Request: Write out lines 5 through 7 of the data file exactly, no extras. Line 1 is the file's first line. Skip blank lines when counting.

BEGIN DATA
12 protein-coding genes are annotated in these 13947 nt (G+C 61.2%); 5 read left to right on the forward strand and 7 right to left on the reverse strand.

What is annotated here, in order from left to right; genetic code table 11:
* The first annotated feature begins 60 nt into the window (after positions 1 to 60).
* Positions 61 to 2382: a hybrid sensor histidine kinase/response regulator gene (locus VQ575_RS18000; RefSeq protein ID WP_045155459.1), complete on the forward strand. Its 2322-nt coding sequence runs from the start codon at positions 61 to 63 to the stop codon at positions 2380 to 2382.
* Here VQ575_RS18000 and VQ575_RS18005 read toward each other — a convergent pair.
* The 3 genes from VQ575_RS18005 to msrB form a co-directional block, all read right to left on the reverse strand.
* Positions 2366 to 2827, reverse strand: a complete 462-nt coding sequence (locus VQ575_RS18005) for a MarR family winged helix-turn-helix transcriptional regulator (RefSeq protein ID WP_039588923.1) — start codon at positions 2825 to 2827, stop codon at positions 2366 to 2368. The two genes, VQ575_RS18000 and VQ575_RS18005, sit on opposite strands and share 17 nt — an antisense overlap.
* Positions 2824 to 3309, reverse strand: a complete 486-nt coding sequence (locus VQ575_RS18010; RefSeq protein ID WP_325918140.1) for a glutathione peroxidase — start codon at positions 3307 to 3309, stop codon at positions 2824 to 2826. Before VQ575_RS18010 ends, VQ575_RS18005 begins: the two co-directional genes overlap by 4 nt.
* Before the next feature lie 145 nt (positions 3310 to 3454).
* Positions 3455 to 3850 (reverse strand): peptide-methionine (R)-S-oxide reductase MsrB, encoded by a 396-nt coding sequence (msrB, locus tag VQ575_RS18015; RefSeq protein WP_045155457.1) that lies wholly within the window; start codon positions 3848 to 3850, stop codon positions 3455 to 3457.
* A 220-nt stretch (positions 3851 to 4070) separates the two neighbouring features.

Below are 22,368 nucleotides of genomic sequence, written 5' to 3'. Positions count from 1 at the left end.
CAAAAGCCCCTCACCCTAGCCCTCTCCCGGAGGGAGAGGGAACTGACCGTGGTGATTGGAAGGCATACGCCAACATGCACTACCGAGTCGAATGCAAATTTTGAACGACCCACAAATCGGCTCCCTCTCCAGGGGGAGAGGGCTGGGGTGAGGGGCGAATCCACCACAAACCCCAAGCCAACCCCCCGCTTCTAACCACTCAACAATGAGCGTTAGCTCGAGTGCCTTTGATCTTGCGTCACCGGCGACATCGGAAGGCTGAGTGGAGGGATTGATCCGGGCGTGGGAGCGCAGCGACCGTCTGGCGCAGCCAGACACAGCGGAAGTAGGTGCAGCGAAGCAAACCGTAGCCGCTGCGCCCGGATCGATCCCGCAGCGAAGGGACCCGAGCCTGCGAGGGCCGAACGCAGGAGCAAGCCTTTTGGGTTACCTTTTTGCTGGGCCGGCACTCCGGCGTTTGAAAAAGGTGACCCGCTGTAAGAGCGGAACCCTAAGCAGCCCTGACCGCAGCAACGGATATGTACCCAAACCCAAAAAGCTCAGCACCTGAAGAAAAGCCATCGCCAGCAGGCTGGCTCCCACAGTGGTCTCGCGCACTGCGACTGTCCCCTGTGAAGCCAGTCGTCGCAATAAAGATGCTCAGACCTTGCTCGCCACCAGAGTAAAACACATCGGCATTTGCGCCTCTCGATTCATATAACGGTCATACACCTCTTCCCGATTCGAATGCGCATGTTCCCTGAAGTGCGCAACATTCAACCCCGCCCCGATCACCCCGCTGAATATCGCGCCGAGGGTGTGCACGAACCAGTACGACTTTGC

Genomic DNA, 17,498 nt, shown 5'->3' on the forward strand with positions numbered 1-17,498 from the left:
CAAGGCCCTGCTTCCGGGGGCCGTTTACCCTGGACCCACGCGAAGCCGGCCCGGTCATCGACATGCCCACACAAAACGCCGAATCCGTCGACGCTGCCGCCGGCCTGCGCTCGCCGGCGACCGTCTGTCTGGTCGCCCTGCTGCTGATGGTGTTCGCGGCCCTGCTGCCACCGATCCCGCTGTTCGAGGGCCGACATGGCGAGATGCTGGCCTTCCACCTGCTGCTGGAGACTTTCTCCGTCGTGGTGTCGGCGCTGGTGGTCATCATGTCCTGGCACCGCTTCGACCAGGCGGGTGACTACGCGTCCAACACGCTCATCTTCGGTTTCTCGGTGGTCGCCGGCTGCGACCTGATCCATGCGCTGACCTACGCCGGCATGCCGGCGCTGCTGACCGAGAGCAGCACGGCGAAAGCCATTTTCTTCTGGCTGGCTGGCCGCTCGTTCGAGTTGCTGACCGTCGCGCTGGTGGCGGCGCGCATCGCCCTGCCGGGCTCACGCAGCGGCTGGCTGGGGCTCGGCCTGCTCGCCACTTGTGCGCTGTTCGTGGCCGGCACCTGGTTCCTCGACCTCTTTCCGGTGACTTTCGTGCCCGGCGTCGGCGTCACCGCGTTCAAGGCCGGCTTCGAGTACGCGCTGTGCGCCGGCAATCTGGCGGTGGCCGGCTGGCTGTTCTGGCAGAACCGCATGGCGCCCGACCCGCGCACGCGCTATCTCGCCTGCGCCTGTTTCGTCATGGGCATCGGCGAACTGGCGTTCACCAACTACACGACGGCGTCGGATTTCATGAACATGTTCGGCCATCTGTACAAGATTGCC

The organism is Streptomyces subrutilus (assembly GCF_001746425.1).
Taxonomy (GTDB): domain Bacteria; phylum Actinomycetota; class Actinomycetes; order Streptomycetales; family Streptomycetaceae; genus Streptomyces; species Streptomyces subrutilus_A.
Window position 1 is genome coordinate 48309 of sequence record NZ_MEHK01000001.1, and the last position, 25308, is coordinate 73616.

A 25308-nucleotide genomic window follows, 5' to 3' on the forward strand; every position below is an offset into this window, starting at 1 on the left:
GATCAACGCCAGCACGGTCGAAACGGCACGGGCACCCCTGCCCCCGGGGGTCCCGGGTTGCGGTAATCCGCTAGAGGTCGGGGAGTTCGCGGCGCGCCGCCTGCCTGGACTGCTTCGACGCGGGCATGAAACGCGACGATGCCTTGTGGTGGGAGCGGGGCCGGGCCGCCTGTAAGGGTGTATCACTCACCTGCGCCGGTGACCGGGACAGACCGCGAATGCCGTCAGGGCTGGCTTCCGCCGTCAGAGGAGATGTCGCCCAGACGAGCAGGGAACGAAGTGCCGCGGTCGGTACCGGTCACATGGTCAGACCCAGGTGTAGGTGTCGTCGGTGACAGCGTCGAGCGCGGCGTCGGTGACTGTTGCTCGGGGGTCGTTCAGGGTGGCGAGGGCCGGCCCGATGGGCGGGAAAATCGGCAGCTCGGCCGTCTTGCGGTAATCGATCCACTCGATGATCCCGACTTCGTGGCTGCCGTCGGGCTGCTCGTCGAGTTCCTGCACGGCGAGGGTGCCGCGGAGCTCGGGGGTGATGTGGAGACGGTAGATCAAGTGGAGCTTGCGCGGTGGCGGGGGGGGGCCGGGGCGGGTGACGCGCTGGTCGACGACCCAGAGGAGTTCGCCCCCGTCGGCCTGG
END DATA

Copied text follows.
* Here VQ575_RS18000 and VQ575_RS18005 read toward each other — a convergent pair.
* The 3 genes from VQ575_RS18005 to msrB form a co-directional block, all read right to left on the reverse strand.
* Positions 2366 to 2827, reverse strand: a complete 462-nt coding sequence (locus VQ575_RS18005) for a MarR family winged helix-turn-helix transcriptional regulator (RefSeq protein ID WP_039588923.1) — start codon at positions 2825 to 2827, stop codon at positions 2366 to 2368. The two genes, VQ575_RS18000 and VQ575_RS18005, sit on opposite strands and share 17 nt — an antisense overlap.